Protecting Drinking Water in Arkansas

All Arkansans deserve access to safe, affordable, and reliable clean water. Good water infrastructure is vital to a healthy and prosperous state, and much of Arkansas’s is reaching the end of its life cycle. Outdated water infrastructure and water resource management do the most harm to vulnerable citizens including children, the poor, and communities of color who are already suffering from lack of resources. With further investment through existing federal programs, Arkansas can guarantee that our drinking water, and the our communities who consume it, will be as healthy as possible. Prioritizing investments in clean water provides public health benefits and improves our economy. The U.S. Department of Commerce found that every $1 spent on water infrastructure generates nearly $3 in private economic output.

Violations of Water Quality Standards from Gas Production in Arkansas

A new analysis of state inspection records from natural gas drilling and production sites in the Fayetteville Shale contains several startling revelations: The industry is responsible for widespread violations of Arkansas clean water standards; Companies are not following their own standards and best management practices in most cases; The Arkansas Department of Environmental Quality is doing little to enforce these violations or ensure corrective actions are taken to protect water supplies.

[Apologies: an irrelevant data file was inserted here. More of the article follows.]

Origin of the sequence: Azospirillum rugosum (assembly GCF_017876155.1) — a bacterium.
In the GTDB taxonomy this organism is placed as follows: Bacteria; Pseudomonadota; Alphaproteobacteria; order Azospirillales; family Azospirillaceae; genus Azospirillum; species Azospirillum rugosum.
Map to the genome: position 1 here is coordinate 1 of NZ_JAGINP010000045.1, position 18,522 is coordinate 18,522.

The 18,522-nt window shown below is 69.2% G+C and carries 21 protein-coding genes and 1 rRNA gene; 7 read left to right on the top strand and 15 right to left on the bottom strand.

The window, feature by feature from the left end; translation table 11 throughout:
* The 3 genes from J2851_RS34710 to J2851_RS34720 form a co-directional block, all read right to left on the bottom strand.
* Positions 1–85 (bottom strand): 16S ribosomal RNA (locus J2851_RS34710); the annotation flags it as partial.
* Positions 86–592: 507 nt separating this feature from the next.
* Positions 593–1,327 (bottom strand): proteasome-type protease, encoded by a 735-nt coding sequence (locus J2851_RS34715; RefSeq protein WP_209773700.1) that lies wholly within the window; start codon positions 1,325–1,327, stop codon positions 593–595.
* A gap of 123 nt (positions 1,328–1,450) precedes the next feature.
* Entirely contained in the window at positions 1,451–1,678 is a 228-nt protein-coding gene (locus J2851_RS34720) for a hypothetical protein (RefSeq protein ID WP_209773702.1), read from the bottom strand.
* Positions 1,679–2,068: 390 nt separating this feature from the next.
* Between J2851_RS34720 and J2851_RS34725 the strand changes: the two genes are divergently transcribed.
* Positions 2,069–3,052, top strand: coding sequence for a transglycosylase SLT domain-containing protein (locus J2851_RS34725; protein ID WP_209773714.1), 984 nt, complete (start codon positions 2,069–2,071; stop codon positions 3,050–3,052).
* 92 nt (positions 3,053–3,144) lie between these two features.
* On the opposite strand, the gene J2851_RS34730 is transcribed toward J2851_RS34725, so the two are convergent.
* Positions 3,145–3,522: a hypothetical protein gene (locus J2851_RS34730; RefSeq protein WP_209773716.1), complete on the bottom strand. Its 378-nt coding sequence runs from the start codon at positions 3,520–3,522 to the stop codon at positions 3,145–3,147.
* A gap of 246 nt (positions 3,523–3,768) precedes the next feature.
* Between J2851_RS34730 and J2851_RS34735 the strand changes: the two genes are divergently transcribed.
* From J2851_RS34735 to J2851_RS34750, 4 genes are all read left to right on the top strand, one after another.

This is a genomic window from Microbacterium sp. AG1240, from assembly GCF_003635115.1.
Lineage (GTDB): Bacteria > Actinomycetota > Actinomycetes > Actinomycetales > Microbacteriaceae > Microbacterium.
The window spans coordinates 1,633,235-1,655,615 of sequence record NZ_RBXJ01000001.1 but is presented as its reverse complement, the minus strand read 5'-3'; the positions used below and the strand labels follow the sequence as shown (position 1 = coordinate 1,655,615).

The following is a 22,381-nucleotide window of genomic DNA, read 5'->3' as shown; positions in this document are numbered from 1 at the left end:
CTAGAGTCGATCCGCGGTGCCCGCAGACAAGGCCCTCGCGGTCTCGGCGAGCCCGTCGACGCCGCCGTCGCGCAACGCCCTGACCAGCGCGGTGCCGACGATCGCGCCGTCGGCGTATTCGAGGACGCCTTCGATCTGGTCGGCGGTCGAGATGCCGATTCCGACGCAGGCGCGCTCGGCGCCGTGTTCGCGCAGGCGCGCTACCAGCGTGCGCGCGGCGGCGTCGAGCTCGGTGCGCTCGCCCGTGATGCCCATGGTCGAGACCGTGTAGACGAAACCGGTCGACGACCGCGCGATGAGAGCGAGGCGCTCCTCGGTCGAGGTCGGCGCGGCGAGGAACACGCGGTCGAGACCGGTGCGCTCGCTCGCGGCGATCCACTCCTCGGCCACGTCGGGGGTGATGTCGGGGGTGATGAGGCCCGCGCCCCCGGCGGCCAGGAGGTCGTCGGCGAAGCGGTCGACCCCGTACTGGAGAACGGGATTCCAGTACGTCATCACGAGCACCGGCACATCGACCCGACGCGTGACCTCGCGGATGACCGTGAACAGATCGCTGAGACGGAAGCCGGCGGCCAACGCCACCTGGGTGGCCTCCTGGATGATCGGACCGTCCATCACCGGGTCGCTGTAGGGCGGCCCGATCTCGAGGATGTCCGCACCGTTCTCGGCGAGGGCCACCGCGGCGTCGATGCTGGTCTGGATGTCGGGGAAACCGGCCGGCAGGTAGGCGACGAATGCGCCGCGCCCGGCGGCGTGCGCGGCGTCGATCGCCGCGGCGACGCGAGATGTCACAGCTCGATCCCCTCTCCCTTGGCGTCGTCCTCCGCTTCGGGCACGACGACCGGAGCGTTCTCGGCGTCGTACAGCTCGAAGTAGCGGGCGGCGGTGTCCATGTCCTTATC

Executive Summary

Model Oil and Gas Laws, Regulations and Ordinances

This report compares protections for land owners, air quality, water quality and public health from the negative impacts of natural gas development using hydraulic fracturing of shale formations, as used in the Arkansas Fayetteville Shale play. The report finds that many states offer their residents stronger safeguards than those found in Arkansas, with a few notable exceptions.

Executive Summary

Arkansas in the Balance: Managing the Risks of Shale Gas Development in the Natural State

Natural gas development in Arkansas brings with it economic opportunity, but also significant threats. The individual property rights of many Arkansans are being encroached upon by gas companies. Arkansas’s natural ecosystems and the air, land, and water which we all depend upon for survival—some of the most pristine and abundant in the world—are at serious risk. Gas development must be balanced in a responsible approach that takes advantage of the opportunities created by the industry but also protects Arkansans from the risks of development—a balance that Arkansas has yet to find. 

Executive Summary